Music Monday: C-G-G-A-G B-C

I’d be impressed if anyone knew what medley those musical notes refer to.

Give up?

Think about how many of us may occasionally knock on a door – five quick taps, then a pause, followed by two taps.

Here’s the tune on an organ:

the guitar:

A parrot:

and Bugs Bunny:

At this point, I am guessing that most of you recognize that little ditty.

But how many of you know that those seven notes have lyrics associated with them?

Well, my wife did, but I did not.

We were watching The West Wing the other day, and one of the characters knocked on someone’s door using this pattern, and the closed caption said: “Shave and a haircut, two bits.”

I had no idea what that meant, I thought the closed captioning had made a mistake.

But then my wife told me those are the words that go with that little ditty.

So of course, I had to go out to Wikipedia, and I picked up a few fun facts about the tune:

  • “Shave and a Haircut” and the associated response “two bits” is a 7-note musical call-and-response couplet, riff or fanfare popularly used at the end of a musical performance, usually for comic effect. It is used both melodically and rhythmically, for example as a door knock. (“Two bits” is an archaism in the United States for 25 cents; a quarter. “Six bits” is occasionally used. The final words may also be “get lost”, “drop dead” (in Australia), or some other facetious expression. In England, it was often said as “five bob” (slang for five shillings), although words are now rarely used to accompany the rhythm or the tune.)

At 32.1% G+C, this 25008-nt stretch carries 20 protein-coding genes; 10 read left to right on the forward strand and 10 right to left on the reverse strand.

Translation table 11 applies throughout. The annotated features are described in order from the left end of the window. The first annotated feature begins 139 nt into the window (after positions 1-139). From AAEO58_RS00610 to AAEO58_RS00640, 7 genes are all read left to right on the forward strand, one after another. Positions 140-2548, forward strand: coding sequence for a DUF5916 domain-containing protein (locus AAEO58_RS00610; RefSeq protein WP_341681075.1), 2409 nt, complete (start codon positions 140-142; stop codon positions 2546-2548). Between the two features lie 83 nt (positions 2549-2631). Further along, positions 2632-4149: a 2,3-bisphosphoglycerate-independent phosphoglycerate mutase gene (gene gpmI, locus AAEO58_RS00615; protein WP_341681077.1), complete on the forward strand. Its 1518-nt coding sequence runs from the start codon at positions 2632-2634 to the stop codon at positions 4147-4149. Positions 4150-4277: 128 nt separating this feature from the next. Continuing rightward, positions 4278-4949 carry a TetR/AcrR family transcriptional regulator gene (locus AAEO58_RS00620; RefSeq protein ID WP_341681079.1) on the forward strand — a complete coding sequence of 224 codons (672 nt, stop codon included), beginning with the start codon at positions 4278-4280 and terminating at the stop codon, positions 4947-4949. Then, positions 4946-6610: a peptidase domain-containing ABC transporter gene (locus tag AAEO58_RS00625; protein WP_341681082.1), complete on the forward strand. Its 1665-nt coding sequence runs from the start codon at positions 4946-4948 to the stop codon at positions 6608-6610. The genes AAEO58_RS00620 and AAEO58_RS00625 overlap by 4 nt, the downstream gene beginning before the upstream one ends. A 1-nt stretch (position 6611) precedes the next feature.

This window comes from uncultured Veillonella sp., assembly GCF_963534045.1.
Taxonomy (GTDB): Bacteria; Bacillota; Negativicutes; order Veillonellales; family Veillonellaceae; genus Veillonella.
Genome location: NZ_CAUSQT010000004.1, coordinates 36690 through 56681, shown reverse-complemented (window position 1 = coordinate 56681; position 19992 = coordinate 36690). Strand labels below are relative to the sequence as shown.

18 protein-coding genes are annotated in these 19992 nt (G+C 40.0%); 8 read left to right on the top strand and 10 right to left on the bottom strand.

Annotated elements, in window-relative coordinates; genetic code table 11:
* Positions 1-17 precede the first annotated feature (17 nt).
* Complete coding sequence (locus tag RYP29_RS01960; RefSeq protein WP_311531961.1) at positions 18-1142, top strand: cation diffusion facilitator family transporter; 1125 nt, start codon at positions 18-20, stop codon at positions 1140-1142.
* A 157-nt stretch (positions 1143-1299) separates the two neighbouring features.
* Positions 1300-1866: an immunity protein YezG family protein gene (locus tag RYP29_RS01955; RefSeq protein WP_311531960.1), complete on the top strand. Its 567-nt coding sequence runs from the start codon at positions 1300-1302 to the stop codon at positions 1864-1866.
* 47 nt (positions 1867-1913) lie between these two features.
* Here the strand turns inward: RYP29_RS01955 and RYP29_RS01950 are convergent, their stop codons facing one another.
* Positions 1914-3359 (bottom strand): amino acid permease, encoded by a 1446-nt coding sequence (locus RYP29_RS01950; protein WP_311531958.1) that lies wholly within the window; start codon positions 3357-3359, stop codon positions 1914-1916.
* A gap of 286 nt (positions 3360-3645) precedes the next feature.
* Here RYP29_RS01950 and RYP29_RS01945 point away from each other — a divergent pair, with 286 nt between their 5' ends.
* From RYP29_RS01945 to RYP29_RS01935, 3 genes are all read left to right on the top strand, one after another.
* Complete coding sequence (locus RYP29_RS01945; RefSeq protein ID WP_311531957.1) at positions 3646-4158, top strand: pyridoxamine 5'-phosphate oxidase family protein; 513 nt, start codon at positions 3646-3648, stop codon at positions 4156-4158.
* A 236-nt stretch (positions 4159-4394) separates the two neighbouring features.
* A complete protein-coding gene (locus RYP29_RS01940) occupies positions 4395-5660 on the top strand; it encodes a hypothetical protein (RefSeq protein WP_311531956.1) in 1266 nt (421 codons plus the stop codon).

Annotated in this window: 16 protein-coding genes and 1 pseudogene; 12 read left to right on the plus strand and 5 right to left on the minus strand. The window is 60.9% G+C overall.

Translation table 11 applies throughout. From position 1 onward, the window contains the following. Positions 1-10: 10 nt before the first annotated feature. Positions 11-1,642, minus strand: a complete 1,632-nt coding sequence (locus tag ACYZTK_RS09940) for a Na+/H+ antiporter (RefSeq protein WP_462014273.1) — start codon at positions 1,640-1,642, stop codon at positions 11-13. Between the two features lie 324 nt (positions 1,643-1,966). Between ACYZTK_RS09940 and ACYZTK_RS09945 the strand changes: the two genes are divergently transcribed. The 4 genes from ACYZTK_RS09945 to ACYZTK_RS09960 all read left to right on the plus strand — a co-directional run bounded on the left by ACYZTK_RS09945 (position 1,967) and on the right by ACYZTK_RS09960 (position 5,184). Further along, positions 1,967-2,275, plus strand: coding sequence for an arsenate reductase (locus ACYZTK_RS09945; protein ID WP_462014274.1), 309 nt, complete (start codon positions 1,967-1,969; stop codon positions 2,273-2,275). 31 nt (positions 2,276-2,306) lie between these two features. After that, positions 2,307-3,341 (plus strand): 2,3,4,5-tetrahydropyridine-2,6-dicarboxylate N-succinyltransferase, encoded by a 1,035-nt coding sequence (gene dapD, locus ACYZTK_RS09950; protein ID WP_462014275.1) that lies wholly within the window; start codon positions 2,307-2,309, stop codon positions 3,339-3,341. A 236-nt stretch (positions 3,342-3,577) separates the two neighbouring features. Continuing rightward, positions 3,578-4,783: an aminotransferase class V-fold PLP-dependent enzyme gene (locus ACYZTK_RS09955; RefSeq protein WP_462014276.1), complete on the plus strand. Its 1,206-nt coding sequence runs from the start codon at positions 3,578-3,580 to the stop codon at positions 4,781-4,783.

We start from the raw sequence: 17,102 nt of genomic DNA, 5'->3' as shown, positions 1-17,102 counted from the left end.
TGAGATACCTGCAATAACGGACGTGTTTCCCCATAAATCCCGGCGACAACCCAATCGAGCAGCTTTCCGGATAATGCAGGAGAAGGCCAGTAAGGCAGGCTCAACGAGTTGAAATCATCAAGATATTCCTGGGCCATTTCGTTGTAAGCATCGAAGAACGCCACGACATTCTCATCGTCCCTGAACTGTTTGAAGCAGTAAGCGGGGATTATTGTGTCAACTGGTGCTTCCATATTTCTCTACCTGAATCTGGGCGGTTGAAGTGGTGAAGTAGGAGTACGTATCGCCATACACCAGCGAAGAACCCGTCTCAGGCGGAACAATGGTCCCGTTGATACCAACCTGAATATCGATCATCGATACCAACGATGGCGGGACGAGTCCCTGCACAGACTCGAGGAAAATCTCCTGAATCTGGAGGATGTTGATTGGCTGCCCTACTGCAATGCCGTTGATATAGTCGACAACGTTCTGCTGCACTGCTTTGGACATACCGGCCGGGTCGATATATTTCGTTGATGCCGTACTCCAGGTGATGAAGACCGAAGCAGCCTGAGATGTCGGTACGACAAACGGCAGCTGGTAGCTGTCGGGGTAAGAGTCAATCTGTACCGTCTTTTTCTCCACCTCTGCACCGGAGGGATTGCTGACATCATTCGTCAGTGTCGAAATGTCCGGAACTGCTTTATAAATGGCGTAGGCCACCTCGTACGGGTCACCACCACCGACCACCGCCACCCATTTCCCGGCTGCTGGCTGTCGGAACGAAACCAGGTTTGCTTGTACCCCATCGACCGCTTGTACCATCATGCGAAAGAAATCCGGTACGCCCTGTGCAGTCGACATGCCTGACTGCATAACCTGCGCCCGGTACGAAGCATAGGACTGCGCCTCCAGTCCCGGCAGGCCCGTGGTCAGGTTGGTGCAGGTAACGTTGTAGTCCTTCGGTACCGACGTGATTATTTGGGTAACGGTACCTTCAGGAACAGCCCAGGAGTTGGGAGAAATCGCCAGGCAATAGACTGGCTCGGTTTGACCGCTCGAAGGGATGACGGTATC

• An early occurrence of the tune is from an 1899 Charles Hale song, “At a Darktown Cakewalk”. Other songs from the same period also used the tune. The same notes form the bridge in the “Hot Scotch Rag”, written by H. A. Fischler in 1911.
  • Former prisoner of war and U.S. Navy seaman Doug Hegdahl reports fellow U.S. captives in the Vietnam War would authenticate a new prisoner’s U.S. identity by using “Shave and a Haircut” as a shibboleth, tapping the first five notes against a cell wall and waiting for the appropriate response.
  • It is strongly associated with the stringed instruments of bluegrass music, particularly the 5-string banjo. Earl Scruggs often ended a song with this phrase or a variation of it. On the television show The Beverly Hillbillies, musical cues signifying the coming of a commercial break (cues which were in bluegrass style) frequently ended with “Shave and a Haircut”.
  • In Mexico, the melody is highly offensive (I’ll leave it up to those interested to read the details).

So who knew that a simple seven-note medley could have such a fascinating background.

And for those who can’t get enough of this, here is a three-minute video that goes into more detail:

 

32 thoughts on “Music Monday: C-G-G-A-G B-C

  1. Who would have known there was so much going on in those few notes? These are the kind of nuggets that make your blog so interesting, Jim. By the way, how are you healing?

    Liked by 2 people

  2. so funny, for some reason I sang it to my grandies, and it became an earworm that they love to trigger every so often. I gave them my limited background info when they asked what I meant, and I told them two bits meant 25 cents or a quarter, and that’s how much a haircut used to cost, don’t know where I got my info, and I think my dad used to sing it, so I was just winging it.

    Liked by 1 person

  3. This is exactly the kind of in-depth investigative reporting we have come to enjoy on your blog. We are probably only one generation away from this becoming an unknown and unrecognized reference. Thanks for keeping it alive for a while longer! You are the “Andy Rooney” of WordPress!

    Liked by 1 person

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